Evers’ official: Ex-Planned Parenthood VP has no legal say

MADISON, Wis. (AP) — Gov. Tony Evers’ pick to lead the Wisconsin Department of Health Services on Wednesday defended naming a former vice president at Planned Parenthood as a top deputy, saying she won’t have any involvement in lawsuits challenging the state’s abortion laws.

Secretary-designee Andrea Palm was asked about the pick of Nicole Safar during a confirmation hearing before the state Senate’s health committee. Palm has drawn heat from anti-abortion groups and conservative Republican senators for selecting Safar, a longtime Planned Parenthood lobbyist, to be her assistant deputy secretary.

“Nicole Safar was absolutely my first choice and ... I am glad she accepted my offer to come on board at DHS,” Palm told the senators. “She does not, however, have any sort of legal role at the department.”

Committee member Republican Sen. Andre Jacque told Palm he was concerned that Safar could “undermine the state’s defense” in a lawsuit filed last month by Planned Parenthood seeking repeal of laws making it more difficult for women to get abortions.

Planned Parenthood wants to repeal laws requiring that only doctors, not qualified advanced practice nurses, perform abortions; women seeking medicine that causes abortions see the same doctor on two separate visits; and doctors be physically present when dispensing abortion-causing drugs.

Safar, an attorney, supervised Planned Parenthood’s legal team and oversaw two successful lawsuits challenging state laws limiting access to abortions, according to her online biography on the Department of Health Services website.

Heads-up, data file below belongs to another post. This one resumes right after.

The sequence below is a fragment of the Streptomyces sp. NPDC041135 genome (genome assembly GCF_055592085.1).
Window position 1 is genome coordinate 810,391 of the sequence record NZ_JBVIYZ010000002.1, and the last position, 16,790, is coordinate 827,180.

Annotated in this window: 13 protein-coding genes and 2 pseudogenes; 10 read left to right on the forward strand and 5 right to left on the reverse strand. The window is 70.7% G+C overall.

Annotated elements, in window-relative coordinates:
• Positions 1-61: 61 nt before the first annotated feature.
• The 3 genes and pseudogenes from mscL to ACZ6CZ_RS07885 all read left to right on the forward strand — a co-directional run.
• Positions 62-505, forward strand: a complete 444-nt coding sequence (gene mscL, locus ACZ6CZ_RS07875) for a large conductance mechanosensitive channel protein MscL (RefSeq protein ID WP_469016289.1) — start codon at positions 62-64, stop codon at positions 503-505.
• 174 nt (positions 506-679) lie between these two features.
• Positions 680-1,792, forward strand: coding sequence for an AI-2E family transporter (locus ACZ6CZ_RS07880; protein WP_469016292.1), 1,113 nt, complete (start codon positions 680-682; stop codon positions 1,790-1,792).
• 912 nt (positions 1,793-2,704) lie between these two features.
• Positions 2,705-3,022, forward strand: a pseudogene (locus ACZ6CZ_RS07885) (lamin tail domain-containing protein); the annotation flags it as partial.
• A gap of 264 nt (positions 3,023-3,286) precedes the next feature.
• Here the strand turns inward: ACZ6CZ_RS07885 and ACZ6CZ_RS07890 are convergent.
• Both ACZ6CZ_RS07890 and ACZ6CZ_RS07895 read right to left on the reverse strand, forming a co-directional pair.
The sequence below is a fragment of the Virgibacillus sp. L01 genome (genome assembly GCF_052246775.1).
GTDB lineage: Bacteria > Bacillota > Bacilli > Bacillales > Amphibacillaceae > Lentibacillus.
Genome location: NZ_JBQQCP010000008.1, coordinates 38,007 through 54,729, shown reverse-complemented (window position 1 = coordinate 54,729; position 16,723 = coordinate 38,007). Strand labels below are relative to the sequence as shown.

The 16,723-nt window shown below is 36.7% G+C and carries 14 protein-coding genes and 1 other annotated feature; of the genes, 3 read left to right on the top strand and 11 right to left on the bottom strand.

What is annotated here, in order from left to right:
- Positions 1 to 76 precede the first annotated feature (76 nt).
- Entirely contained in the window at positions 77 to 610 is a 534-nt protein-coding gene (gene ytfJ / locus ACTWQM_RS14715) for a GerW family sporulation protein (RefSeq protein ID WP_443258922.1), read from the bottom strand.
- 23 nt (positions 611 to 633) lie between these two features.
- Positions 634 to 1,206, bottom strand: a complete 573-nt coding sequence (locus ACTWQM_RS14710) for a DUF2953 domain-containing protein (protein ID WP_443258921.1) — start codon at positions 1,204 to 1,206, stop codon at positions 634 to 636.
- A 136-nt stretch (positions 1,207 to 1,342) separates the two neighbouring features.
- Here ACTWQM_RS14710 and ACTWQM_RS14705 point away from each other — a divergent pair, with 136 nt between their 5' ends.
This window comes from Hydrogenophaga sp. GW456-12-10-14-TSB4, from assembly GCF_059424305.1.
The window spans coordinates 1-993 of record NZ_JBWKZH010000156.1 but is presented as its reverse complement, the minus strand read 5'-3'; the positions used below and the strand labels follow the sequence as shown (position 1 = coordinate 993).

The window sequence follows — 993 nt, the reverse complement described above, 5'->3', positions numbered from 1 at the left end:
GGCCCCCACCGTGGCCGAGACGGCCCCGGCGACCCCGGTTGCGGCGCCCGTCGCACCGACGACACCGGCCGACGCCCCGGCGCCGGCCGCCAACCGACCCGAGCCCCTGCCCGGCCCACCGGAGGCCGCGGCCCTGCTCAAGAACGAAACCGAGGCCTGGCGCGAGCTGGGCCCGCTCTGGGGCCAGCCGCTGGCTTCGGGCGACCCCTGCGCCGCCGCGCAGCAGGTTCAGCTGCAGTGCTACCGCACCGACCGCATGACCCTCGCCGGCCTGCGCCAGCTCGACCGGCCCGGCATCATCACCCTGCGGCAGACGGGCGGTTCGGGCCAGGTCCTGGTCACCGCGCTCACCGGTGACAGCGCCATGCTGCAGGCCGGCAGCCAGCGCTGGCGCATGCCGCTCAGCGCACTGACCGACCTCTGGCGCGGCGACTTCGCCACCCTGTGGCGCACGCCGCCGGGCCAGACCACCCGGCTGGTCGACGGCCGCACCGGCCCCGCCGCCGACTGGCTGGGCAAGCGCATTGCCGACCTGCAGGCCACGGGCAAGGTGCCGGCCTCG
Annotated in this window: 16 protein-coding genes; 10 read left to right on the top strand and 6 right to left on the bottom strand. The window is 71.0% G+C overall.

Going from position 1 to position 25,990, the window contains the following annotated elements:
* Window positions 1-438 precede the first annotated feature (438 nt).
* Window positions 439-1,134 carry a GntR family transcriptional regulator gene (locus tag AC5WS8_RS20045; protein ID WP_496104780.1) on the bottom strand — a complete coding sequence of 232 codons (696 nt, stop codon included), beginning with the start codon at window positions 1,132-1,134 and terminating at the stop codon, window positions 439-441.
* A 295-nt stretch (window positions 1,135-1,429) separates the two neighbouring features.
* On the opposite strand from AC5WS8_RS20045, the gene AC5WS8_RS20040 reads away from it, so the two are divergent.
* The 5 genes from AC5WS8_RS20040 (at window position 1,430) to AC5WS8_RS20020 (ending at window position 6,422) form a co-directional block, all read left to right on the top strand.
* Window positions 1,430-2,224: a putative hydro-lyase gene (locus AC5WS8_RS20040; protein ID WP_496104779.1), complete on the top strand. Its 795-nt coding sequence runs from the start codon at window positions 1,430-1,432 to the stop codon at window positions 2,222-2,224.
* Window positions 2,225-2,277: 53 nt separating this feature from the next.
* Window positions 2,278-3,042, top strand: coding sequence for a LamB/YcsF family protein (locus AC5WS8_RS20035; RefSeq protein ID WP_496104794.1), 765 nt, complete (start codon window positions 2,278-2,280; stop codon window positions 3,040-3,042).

Safar did not immediately return a message seeking comment.

Jacque and fellow Republican Sen. Duey Stroebel also raised concerns about Evers proposing to make Planned Parenthood eligible for federal funds and a women’s health block grant. Former Gov. Scott Walker and the GOP-controlled Legislature blocked Planned Parenthood from getting the money.

Federal law prohibits the use of taxpayer funds to pay for abortions except in the cases of rape, incest or to save the life of the woman, so any federal money for Planned Parenthood would be for similar services as the state grant.

“Wisconsin residents deserve a Department of Health Services focused on delivery quality services to our residents, not one waging an ideological battle on behalf of left-wing special interest groups like Planned Parenthood,” Stroebel said in a statement.

Evers is proposing allocating about $387,000 to the women’s health block grant, which gives money to public health departments and private organizations that offer cancer screenings, STI prevention, testing and treatment, as well as prenatal counseling.

Palm, when asked by Jacque if she had recommended funding for Planned Parenthood, said the broader issue is about addressing gaps in coverage for women’s health and making sure they are treated holistically.

“We’ve all been concerned about women falling through the cracks,” she said.

No senator has said they will vote against confirming Palm to lead the agency that has a $12 billion annual budget and oversees Wisconsin’s Badger Care Plus Medicaid program, SeniorCare and a host of other public benefits programs.

“Obviously I have concerns,” Jacque said after the hearing. He would not say how he intends to vote.

Wisconsin Right to Life executive director Heather Weininger urged the committee to reject Palm’s appointment, citing concerns over her hiring Safar and the possibility of Planned Parenthood receiving taxpayer funding.

Health committee chairman Sen. Patrick Testin, a Republican from Stevens Point, said after the hearing that he saw no reason why Palm wouldn’t be confirmed. The committee will vote later on whether to recommend her confirmation to the full Senate, which Republicans control 19-14.


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